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Break Time stations cut gasoline prices
COLUMBIA, Mo. -- MFA Oil Co.'s Break Time convenience stores, among the first to boost gasoline prices during the initial panicky hours after last week's terrorist attacks, were rewarded with customer outrage.
Now the Columbia-based company is leading in lowering prices at the pump. By Wednesday evening, Break Time's charge for unleaded regular gasoline undercut pre-attack prices by more than a nickel.
The latest prices are 30 cents below peak prices posted by Break Time's 80 Missouri stores soon after last week's attacks in New York and Washington. At that time, prices jumped 23 cents a gallon for unleaded, to $1.79.
There was panic-driven price-raising and fuel-buying nationally, with some Missouri stations reportedly asking $5 to $10 a gallon and customers forming long lines to buy gas.
Attorney General Jay Nixon announced Wednesday that he planned to take legal action against gas stations that raised prices to more than $2.49 a gallon.
Most retail prices returned to the range of $1.55 a gallon by the day after the attacks, including those at Break Time. But for those who suddenly raised prices, the public relations damage was done. Because Break Time has multiple stations in several communities, the scorn seemed compounded.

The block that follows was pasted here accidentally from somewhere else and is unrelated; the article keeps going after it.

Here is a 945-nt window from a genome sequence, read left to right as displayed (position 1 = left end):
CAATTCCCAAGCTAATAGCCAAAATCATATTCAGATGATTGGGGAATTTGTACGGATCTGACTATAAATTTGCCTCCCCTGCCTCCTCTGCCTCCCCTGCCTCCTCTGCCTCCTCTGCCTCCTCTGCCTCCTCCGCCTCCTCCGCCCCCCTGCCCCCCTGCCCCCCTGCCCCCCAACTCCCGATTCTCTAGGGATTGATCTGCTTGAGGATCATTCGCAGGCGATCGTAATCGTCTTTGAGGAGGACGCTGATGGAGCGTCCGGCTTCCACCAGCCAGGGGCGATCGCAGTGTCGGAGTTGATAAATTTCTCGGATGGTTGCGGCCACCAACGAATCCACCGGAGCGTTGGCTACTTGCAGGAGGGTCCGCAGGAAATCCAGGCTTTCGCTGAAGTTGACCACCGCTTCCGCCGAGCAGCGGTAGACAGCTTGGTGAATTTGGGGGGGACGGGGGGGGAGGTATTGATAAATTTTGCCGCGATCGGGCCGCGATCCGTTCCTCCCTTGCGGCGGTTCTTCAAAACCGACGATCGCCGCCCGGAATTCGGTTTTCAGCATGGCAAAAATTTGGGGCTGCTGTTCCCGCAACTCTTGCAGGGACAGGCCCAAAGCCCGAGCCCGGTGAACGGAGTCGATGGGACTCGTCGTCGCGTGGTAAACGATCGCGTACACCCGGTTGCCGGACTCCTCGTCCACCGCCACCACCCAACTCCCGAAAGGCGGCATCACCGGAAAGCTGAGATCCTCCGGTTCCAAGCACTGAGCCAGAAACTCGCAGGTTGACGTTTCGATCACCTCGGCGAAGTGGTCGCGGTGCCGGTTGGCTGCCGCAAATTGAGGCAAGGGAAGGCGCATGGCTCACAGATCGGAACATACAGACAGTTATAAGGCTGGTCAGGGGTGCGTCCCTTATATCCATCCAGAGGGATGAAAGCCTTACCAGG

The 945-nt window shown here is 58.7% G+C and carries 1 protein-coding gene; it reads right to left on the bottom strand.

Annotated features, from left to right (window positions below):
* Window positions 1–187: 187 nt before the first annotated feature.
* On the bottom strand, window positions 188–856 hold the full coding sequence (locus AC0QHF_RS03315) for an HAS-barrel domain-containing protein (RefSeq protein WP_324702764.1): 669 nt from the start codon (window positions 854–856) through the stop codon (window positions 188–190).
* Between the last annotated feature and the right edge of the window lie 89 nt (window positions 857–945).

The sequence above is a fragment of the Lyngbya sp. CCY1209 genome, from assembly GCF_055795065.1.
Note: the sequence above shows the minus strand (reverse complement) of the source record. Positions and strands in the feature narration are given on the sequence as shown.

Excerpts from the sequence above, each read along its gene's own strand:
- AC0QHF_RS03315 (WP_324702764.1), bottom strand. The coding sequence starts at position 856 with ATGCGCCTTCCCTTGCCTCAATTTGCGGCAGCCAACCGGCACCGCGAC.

Last week, a top executive of Break Time voiced radio ads to explain why prices went up, calling the decision a response to notification about wholesale price increases. Still customers grumbled.
In interviews, Break Time's senior vice president, Jerry Taylor, apologized profusely for what he called an "irresponsible" decision to maintain MFA's 10-cents-per-gallon profit margin and brace for more wholesale cost increases.
Many former Break Time customers saw greed as the motivation.
Taylor said the company shouldn't have raised prices during a national crisis, "even if it meant we would have to take a loss."
By Tuesday evening, a week after the attacks, Break Time's price in Columbia for unleaded regular had dropped to $1.49 a gallon, while neighboring competitors were still selling in the $1.52 range.
And by Wednesday afternoon, many competitors had matched Break Time's price.
Officials of MFA Oil-Break Time did not return repeated calls Wednesday from The Associated Press seeking comment.
But sources told the AP that receipts had notably declined at many Break Time stores.
At one usually busy store in Columbia, sources said, sales totaled $120 for a three-hour period after midnight Saturday, when beer sales to college students alone can account for many times that take.
Some of the decline may be attributed to people simply staying home coupled with the cancellation of Saturday's University of Missouri football game, but the sources noted that Break Time's competitors appeared to do brisk business.